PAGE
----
As such the Dual Screen feels less like a savvy way to get a foldable experience, and more like a gimmicky accessory.

This is a real pity as the G8X on its own is a great handset, and one that can stand up to most of the premium flagship devices on the market today.

Final verdict

At R13 999 (depending on the retailer), the LG G8X ThinQ and Dual Screen is definitely one of the less expensive flagship phone options out there.

Bundling the Dual Screen accessory is an interesting prospect, but only makes sense if you plan to do a lot of mobile gaming or watch plenty of videos. If that’s not you, this setup is not geared towards productivity or multitasking at this stage.

That said the price is still quite tempting, not to mention that the G8X by itself is an impressively solid device.

The latest trend in mobile phones is folding or foldable screens, with only a handful of manufacturers designing devices that cater to this new form factor. At one point in time LG was said to be a firm dabbling in the display technology for a phone, but nothing has come of it to date. Instead the South Korean firm has looked at different approaches to offer users multiple screens on a single device. An example of this is the G8X ThinQ and Dual Screen from LG, both of which we've been reviewing for the past couple of weeks. Can such a setup provide a viable alternative to the far more expensive foldable phones on the market, or is this yet another LG gimmick? But can it phone Before we delve into how the G8X ThinQ and Dual Screen perform as a pair, it's worthwhile touching on the smartphone portion on its own. Here LG has done a truly solid job, with the G8X being quite similar in experience to the G8s ThinQ of last year, which was a sleeper hit of a smartphone. In terms of what the device is packing, a 6.4" display (2340x1080) is up front with minimal bezels on all sides and a screen notch placed centrally to house a 32MP selfie camera. Biometrics are handled via a fingerprint sensor underneath the display and LG has gone for a glass back cover in terms of aesthetics. By modern flagship phone standards then, the G8X ThinQ definitely looks the part. Internally it's nothing to turn your nose up at either. LG has opted for the 7nm octa-core Qualcomm Snapdragon 855 processor to do the heavy lifting, and paired it with 6GB of RAM to keep things ticking over. There's also a generous 128GB of storage onboard, as well as a large 4 000mAh battery, but we'll touch on the latter a bit later. In-hand the G8X ThinQ is rapid, handling multiple apps running at one time easily and showing no signs of lag when utilising particularly taxing applications. This was backed up by a superb showing while benchmarked on AnTuTu, getting a score of 345 376. For context one of the best phones of 2019, the Huawei P30 Pro managed a score of 290 186 on the same benchmark test. While we like to say that benchmarks only tell a portion of the story, for those who put a lot of weight on them, the G8X ThinQ will certainly come up trumps. Another element we quite enjoyed on the G8X is its camera setup. On the rear a dual lens setup is present - 12MP and 13MP ultrawide - which is something that LG first pioneered a few years back. It's as enjoyable a photography experience now as it was back then, and on this device the dual-pixel predictive autofocus onboard yields sharp images. The UI for the camera app is also rather intuitive, and easy to use for those who may not want the imposing options that…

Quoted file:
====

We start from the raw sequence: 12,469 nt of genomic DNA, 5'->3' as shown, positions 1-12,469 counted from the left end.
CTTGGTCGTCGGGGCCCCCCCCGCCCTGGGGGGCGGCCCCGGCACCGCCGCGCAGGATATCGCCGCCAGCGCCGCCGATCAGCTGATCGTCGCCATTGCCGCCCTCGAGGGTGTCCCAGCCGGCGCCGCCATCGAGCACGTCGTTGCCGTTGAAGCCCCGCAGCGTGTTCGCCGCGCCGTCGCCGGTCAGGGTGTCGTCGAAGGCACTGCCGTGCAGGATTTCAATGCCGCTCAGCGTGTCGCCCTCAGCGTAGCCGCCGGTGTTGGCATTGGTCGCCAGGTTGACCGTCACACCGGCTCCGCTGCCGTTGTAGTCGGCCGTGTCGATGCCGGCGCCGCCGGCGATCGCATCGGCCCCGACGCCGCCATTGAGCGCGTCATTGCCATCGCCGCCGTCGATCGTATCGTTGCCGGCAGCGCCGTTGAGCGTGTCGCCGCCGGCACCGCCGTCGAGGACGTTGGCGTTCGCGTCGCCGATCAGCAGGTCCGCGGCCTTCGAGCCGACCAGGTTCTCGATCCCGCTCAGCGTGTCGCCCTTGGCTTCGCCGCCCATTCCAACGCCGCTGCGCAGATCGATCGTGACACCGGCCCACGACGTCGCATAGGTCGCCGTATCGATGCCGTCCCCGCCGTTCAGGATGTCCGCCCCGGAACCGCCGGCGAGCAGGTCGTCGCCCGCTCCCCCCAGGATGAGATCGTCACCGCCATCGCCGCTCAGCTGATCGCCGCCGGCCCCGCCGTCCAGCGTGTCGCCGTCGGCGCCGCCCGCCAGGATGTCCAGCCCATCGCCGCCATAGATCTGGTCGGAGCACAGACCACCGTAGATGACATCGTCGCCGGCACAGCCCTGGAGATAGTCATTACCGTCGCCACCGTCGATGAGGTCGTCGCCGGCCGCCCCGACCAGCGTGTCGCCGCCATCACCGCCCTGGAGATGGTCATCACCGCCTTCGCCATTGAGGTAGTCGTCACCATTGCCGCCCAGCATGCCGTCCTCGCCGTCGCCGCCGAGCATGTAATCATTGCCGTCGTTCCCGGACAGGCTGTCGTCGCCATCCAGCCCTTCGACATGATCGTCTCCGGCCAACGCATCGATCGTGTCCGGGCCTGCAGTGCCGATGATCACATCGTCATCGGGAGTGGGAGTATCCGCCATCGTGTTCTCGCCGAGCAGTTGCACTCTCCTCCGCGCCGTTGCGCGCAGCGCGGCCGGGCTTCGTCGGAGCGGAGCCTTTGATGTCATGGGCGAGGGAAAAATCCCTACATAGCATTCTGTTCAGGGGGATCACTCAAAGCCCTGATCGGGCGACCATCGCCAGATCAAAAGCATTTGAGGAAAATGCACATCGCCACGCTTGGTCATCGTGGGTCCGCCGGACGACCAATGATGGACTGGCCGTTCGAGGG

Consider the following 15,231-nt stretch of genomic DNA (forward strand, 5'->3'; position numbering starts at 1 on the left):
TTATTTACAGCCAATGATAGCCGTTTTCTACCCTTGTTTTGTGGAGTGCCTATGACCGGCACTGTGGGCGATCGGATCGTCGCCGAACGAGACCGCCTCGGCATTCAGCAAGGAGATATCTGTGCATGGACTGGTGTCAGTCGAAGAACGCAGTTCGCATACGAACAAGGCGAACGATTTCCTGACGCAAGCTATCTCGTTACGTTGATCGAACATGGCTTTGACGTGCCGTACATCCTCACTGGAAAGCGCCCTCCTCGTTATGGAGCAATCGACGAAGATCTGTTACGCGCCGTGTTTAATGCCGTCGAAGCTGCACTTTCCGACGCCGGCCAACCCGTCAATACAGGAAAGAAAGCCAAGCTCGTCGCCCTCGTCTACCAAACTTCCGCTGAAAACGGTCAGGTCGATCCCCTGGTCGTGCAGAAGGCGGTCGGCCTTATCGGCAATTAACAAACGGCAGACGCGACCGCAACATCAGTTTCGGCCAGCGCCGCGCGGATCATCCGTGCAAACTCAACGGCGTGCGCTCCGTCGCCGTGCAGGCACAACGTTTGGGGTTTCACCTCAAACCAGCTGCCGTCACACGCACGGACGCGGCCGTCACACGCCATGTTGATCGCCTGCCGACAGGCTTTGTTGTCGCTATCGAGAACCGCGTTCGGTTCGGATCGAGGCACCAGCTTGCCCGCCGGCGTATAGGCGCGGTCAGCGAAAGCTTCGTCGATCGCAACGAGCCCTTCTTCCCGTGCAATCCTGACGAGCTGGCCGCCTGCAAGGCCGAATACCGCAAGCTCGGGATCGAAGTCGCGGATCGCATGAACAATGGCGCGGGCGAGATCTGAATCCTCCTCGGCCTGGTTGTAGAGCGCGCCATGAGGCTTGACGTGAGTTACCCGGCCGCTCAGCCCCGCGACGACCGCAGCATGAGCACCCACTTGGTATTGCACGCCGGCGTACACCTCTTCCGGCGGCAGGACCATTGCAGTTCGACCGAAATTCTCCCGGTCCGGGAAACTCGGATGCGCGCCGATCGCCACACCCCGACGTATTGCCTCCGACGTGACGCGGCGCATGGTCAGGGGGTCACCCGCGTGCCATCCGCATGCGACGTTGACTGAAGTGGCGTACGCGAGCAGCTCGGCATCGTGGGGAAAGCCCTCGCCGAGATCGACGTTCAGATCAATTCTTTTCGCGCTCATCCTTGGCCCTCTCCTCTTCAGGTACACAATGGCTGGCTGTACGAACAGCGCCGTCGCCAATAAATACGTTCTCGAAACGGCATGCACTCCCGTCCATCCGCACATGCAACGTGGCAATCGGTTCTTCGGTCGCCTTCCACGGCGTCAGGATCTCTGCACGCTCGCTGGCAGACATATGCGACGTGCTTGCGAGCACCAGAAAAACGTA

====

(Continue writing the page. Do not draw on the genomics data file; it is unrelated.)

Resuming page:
TL;DR

Combined Score - 6.5

6.5

Two screens better than one?

At R14k the LG G8X ThinQ and Dual Screen is definitely one of the less expensive flagship phone options out there, but only makes sense if you plan to do a lot of mobile gaming or watch plenty of videos. If that's not you, this setup is not geared towards productivity or multitasking. That said the price is quite tempting, not to mention that the G8X bu itself is an impressively solid device by itself.